Driving in Manila is almost suicidal; many drive with a death wish. Just ask any law-abiding foreigner residing in the Philippines to confirm this.
In the congested streets of Manila, super aggressive bus, jeepney and taxi drivers seem to have perfected the art of changing lanes, much to the dismay of those who religiously follow traffic rules. They swerve their vehicles rather boldly onto lanes they want to ‘conquer and divide.’ Never mind if they cut other vehicles as long as they reach their destination ahead of the rest. More often than not, it’s the female drivers, often regarded as “frail” and “lacking in driving techniques,” who are on the receiving end of this form of road bullying.
Horrendous traffic jams are common in major thoroughfares, especially during rush hour (a backseat passenger can actually finish knitting a scarf to get from Point A to Point B). You find yourself stuck on the road alongside with some of the bullies who have managed to ease you out of your lane in such effortless precision. And during those agonizing hours you wait for the traffic to loosen up, your eyes suddenly chance upon a rather hypocritical rear-end message on the public utility vehicle in front of you: “How’s my driving”? with a LTFRB hotline number to go with it. While you feel a bit tempted to report, say, a bad bus driver’s road misdemeanor to the proper authorities, your gut feel tells you this feedback system is all for show. What’s the use, really? Complaints just pile up and go unattended, according to reliable sources.
Have you ever seen drivers, at the height of impatience, overtaking and taking the lane of the oncoming traffic? This is an all too common sight. A lot of drivers do this — occupying the seemingly free lane of the opposite direction to get ahead of the line. In the end, they clog up the other lane and traffic worsens on both sides. Mass cursing then ensues.
And then there are the throngs of motorcyclists who seemed to have multiplied in the metropolis through the years, thanks to easy-to-pay schemes offered by motorcycle dealers. During stops, they snake through space gaps in between vehicles without any care in the world; car scratches are bound to happen at some point. And once the light turns green, they speed up with menace and change lanes like it’s second nature to them. It’s rather scary. With the way they negotiate the streets, it somewhat feels that there’s an assassin from this ‘cool’ motorcycle group out to get you.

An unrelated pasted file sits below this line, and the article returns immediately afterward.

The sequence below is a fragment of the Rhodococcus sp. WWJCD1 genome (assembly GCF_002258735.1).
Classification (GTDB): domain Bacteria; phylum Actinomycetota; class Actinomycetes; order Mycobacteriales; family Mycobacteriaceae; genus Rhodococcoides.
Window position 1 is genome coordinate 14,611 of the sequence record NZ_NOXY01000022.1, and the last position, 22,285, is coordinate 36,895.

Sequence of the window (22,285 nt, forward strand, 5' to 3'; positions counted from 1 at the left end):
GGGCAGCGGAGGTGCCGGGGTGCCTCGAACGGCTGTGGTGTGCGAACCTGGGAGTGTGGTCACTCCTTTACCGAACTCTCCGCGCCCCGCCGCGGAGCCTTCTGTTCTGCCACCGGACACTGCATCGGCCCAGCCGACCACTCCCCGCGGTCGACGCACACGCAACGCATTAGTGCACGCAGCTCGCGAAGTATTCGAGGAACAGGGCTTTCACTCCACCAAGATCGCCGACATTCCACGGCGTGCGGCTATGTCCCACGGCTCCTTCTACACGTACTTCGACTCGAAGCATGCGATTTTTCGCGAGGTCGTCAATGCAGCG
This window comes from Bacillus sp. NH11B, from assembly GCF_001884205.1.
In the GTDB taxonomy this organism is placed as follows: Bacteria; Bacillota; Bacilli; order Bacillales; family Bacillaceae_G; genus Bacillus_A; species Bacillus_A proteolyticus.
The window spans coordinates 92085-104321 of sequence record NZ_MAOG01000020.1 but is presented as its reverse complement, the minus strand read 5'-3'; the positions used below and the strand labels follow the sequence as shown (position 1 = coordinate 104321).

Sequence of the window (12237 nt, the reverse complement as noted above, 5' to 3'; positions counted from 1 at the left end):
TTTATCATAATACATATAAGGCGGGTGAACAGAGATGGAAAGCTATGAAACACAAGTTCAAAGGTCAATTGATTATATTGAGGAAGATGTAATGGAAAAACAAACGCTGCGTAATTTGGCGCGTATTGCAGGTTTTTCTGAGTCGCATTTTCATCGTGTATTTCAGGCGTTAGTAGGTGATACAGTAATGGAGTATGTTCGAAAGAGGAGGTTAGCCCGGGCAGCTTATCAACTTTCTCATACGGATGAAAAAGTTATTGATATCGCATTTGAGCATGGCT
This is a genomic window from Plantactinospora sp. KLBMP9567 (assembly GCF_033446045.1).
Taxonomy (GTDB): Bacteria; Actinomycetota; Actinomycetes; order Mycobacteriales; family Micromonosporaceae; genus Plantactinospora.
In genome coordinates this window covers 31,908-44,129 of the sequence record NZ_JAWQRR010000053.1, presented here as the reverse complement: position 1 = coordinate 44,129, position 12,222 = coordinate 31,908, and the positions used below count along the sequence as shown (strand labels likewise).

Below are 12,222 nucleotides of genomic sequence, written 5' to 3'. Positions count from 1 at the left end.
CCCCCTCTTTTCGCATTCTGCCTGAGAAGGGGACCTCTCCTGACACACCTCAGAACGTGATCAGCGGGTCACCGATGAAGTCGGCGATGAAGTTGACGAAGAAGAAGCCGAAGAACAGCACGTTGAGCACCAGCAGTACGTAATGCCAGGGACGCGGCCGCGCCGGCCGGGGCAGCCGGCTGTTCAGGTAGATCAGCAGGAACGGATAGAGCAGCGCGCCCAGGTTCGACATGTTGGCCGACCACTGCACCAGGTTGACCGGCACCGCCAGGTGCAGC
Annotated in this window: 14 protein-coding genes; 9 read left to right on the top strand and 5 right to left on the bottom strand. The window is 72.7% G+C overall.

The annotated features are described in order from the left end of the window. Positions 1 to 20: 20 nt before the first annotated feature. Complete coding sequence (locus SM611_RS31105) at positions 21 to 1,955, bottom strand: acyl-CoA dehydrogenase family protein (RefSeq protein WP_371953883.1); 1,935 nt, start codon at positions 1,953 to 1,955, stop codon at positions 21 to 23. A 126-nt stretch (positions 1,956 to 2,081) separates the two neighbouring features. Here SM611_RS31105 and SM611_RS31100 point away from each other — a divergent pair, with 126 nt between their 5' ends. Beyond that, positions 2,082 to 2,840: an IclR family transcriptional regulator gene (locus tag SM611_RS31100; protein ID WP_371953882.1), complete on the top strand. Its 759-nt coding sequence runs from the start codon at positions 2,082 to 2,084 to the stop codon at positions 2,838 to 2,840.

Needless to say, one must watch out for those money-hungry traffic policemen (a.k.a. “crocodiles”) out to get you — you catch the drift — in some ‘tricky’ parts of the city landscape. In some areas, there are no proper road signs installed at crucial points, which can cause motorists a lot of confusion and, eventually, a police ‘arrest’ (the question is, would you just give the traffic officer some bribe money to get it done and over with, or would you rather hand over your driver’s license and go to all that trouble in redeeming it in their office later on?) One might wonder if these road traps were deliberately set up by the traffic enforcers, or it was just a plain oversight and nothing more.
And then there’s the sound of impatience. What’s with the overhonking of some motorists? Can’t they see you can’t just turn right or left en route to, say, a particular subdivision just because the traffic policeman or the traffic light has not yet given his/her/its go signal? In some countries, this is considered rude and haughty. But then again, this is Manila where too much honking seems to be the trend and, therefore, generally acceptable.
Crazy drivers. Unbearable traffic jams. Corrupt traffic enforcers. Long hours on the road. There’s so much agitation in the streets of Manila. True, you could just hail a cab in some occasions. But with the way Pinoy taxi drivers charge without using their meters (highway robbery!), you know you’re better off driving your own car, budget- and security-wise. Taking the jeepney or bus could be a transportation option, but with the air pollution and widespread crime in commuter vehicles, would you risk it?
It’s not safe to be on the road — well, any road in the world for that matter. But the streets of Manila are extra accident-prone, just because motorists lack the discipline to follow the rules. Why, some unqualified drivers can even get a driver’s license simply by paying up fixers! With this kind of system, is it any wonder that we have wayward — and sometimes drunken — drivers out there, who make it to televised police reports?
One can only do his/her part to be a defensive driver, who harms no one and vice versa. But we can never tell how things pan out in the rough streets of Manila, what with the complex traffic dynamics involved. Road bullies abound — and they always spell trouble. It will not hurt to say a prayer or two for travel protection before you step out of the house.
Drive safely, everyone.